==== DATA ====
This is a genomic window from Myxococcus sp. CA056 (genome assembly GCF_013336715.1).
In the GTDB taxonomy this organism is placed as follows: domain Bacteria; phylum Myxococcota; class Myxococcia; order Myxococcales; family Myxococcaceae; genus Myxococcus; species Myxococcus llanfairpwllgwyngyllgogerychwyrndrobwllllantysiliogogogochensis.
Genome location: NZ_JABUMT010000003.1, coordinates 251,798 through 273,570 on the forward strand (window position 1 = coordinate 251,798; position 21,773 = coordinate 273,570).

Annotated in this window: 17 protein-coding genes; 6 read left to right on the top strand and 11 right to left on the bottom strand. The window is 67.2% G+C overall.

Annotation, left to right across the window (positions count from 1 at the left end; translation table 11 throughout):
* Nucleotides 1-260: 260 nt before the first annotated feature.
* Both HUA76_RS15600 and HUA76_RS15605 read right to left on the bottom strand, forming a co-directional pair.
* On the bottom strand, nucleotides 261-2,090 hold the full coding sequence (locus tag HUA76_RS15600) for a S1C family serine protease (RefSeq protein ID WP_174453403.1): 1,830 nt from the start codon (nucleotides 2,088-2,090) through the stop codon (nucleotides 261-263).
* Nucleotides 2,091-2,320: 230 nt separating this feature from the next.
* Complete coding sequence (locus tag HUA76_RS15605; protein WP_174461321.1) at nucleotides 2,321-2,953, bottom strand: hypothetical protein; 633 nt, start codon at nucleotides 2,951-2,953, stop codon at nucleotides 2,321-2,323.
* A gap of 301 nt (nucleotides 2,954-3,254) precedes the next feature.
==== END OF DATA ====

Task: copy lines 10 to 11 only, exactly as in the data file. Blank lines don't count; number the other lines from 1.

* Complete coding sequence (locus tag HUA76_RS15605; protein WP_174461321.1) at nucleotides 2,321-2,953, bottom strand: hypothetical protein; 633 nt, start codon at nucleotides 2,951-2,953, stop codon at nucleotides 2,321-2,323.
* A gap of 301 nt (nucleotides 2,954-3,254) precedes the next feature.